All-in-one computers may not be as popular as they used to be, but they can be a benefit to those looking for a simpler setup. The most recent Yoga AIO from Lenovo is one such all-in-one computer that you’ll be pleased with if you get it. It’s huge, sleek, cutting-edge, and bold.
Estimated reading time: 11 minutes
Lenovo’s Yoga AIO 9i is a powerful machine with impressive features and performance. It has an Intel 13th generation i9-13900H CPU, 16GB of DDR5 RAM, an adequate quantity of storage, and other features. Aside from all of that, it has a lovely, futuristic appeal. Read the complete review below to learn why I chose it as a Top Pick for 2023.
Table of contents
The Quick Take
The Yoga AIO 9i 32IRH8 is designed for users looking for an architecturally inspired design aesthetic without sacrificing power. This all-in-one offers clear visuals for photo or video editing with its 97% DCI-P3 color space and up to 495 nits of brightness. The massive 32” display allows for an ideal 4K video streaming experience and when paired with the 4 built-in speakers with Dolby Atmos, it becomes far more cinematic. The Yoga AIO 9i utilizes up to the 13th Gen Intel Core i9 processor and up to NVIDIA GeForce RTX 4050 graphics for flagship-level performance. It also has a One Cable Link to control multiple devices and even charge your phone with the built-in wireless charger in the base.
The Lenovo Yoga AIO 9i (a Best Buy exclusive) we reviewed has the following features and specifications (a different model is available on the Lenovo website):
|Processor||Intel 13th-Gen i9-13900H 14(6 P-core + 8 E-core), 20 threads, P-core 5.4GHz/E-core 4.1 GHz|
|Display||31.5”, UHD (3840 x 2160), IPS, Up to 495 nits brightness, 16:9, 97% DCI-P3, Borderless,|
DisplayHDR 600, non-touch
|Graphics||Intel Iris Xe (integrated)|
|Storage||512GB M.2 Gen-4 NVMe SSD|
|Memory||16GB DDR5 @6400mhz|
|Connectivity||Wi-Fi 6E, 802.11ax 2×2 + Bluetooth 5.1|
|Ports||1x USB 3.2 Gen 2 (supports data transfer, DP 1.4, up to 95W PD)|
1x USB4 20GBps (supports data transfer, DP 1.4)
2x USB 3.2 Gen 2
1x HDMI 2.1 TMDS
1x headphone/microphone combo jack (3.5mm)
1x power connector
|Camera||5.0MP + IR, fixed focus|
|Keyboard + Mouse||Ultraslim Wireless keyboard, Ultraslim Wireless mouse, included in box|
|Audio||Stereo Speakers, 5W x 2 (woofers), 2W x 2 (tweeters), Dolby Atmos, Dual-microphone array|
|Power Supply||Up to 300W, 89% efficiency|
|OS||Windows 11 Home|
|Dimensions||724.04 x 253.02 x 543.1mm / 28.5 x 9.96 x 21.38”|
|Weight||8.5kg / 18.74 lbs|
What’s in the box
- Lenovo Yoga AIO 9i
- AC adapter
- Wireless mouse and keyboard
- Warranty information
I haven’t reviewed or even given an all-in-one much thought in a while. I was thrilled to accept Lenovo’s request to review the YOGA AIO 9i. It has nothing to do with the PC’s specifications. The reason for this is the design. It’s very lovely. Modern. Slick. It’s unique. Yes, each AIO has a unique design to fit in with any space, but this one is really rare. In a positive sense, of course.
When you take it out of the box or place it on a desk, the 32″ display is pretty much all that is visible, but it is difficult to overlook. The bezels are kept to a minimum. Sometimes you can see them, but it really depends on what you’re doing with the computer. A 5MP webcam with an E-Shutter switch — which I will discuss later — is located above the screen.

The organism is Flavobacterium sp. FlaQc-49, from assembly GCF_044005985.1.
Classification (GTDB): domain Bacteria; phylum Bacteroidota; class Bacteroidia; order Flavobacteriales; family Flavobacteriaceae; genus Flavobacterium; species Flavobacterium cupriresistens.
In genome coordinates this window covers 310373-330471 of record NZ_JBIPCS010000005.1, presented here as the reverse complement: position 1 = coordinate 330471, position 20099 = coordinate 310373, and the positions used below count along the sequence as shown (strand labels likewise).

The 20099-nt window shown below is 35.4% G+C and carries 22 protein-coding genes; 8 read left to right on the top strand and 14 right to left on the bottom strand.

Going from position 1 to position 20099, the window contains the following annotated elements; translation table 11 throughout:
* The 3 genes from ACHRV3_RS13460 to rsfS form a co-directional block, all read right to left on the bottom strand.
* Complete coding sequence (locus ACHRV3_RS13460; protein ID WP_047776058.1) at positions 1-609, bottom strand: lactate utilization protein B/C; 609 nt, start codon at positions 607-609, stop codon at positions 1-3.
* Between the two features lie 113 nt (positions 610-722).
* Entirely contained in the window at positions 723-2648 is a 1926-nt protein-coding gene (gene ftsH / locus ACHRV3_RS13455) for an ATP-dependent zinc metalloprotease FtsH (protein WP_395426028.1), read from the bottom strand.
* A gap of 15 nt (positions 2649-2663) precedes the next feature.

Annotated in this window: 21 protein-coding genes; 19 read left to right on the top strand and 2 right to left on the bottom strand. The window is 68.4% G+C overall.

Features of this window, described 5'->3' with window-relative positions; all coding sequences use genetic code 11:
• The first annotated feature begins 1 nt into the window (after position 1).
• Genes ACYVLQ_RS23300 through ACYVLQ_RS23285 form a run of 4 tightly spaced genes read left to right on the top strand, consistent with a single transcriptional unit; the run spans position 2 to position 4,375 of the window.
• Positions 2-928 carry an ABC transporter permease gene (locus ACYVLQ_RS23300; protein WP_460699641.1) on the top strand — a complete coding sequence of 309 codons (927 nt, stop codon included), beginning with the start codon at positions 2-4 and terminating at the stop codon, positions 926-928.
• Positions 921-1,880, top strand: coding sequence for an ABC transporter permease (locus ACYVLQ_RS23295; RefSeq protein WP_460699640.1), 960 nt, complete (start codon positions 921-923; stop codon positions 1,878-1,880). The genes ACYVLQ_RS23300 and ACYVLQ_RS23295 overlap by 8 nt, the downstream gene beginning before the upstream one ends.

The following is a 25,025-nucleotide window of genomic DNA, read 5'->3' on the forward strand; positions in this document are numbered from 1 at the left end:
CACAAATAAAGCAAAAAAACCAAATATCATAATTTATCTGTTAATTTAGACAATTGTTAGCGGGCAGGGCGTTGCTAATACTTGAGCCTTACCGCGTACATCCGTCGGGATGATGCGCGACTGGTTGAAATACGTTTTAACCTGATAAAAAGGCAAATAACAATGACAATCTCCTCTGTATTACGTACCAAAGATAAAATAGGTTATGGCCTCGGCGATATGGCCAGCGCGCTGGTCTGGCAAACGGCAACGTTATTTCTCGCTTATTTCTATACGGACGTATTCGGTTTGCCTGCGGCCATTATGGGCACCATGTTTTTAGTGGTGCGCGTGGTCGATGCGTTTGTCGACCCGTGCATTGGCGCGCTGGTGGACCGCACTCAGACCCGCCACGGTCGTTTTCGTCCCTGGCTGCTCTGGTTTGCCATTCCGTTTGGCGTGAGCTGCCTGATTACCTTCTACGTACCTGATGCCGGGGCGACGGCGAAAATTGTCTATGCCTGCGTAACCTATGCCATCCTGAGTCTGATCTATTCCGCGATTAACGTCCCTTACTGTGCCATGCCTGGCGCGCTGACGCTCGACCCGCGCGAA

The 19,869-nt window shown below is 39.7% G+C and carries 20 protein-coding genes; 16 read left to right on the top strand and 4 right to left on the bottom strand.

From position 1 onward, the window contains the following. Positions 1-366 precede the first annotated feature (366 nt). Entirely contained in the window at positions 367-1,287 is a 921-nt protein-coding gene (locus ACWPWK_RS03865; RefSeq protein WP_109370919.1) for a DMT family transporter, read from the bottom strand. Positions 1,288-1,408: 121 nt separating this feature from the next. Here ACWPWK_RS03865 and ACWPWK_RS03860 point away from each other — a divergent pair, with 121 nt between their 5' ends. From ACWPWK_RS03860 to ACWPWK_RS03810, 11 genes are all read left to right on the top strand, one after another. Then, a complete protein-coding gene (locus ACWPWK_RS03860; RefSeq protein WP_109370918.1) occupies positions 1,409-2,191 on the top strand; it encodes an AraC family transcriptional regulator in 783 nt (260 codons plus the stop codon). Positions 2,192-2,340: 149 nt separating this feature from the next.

The Lenovo logo is located in the upper left corner of the monitor’s back, while the Yoga logo is positioned in the middle. The large Yoga branding is encircled by a 20-degree metal hinge that descends to the AIO’s base. The AIO’s bottom half is flat and has an electronic shutter button for the integrated webcam as well as vents for airflow on the left and right sides. Flipping the switch is easy, allowing you to toggle whether you want to keep your camera private or not. The back of the base houses all of the ports, including the power button, power connection, an HDMI 2.1 port, two USB 3.2 Gen 2 ports, one USB-C 3.2 Gen 2 port, a USB-C USB4 20Gbps port, and a headphone/mic combo jack. The base may not have a front panel, but it does have an integrated 15W wireless charging station on top.
Lenovo is maintaining its environmental commitment with the Yoga AIO 9i, which has a central frame composed of 95% recycled aluminum (by weight) and top and bottom coverings for the in-box keyboard made of 65% post-consumer recycled ABS plastic (by weight). Speaking of a keyboard, together with a mouse, one is included. Both are powered by a single dongle that is located inside the mouse and both are compatible with Bluetooth. The keyboard is a pretty standard six-row, non-backlit version. There is not as much key travel as with other keyboards I’m used to and it is not as tactile. Although it’s not too bad, the mouse is still rather basic. It does have two side buttons, which some system-included mice in other systems might not have.
The Yoga AIO is pretty cool to look at. However, the screen is very large. I use two 27″ monitors every day, so it took me a minute to get used to running this. Please understand that this is not a bad thing. If you don’t push the AIO back as much as you can on a desk or table, though, it’s just right there in front of you.
To be honest, this is most likely the best feature of the entire PC. And that’s before the gorgeous design and high specifications. The Yoga AIO 9i has a huge 32″ UHD (3840 x 2160) IPS display. While it might not sound that much larger, going to a screen this size as someone who is used to 27″ displays takes a bit of getting used to. Mostly because it’s right in front of you. I put it on my main desk, which is about 24″ deep, and it still seemed too close. After that, I relocated it to a slightly deeper desk, and it wasn’t as unpleasant. Regardless, it’s a large display, so plan accordingly if you have a smaller workspace.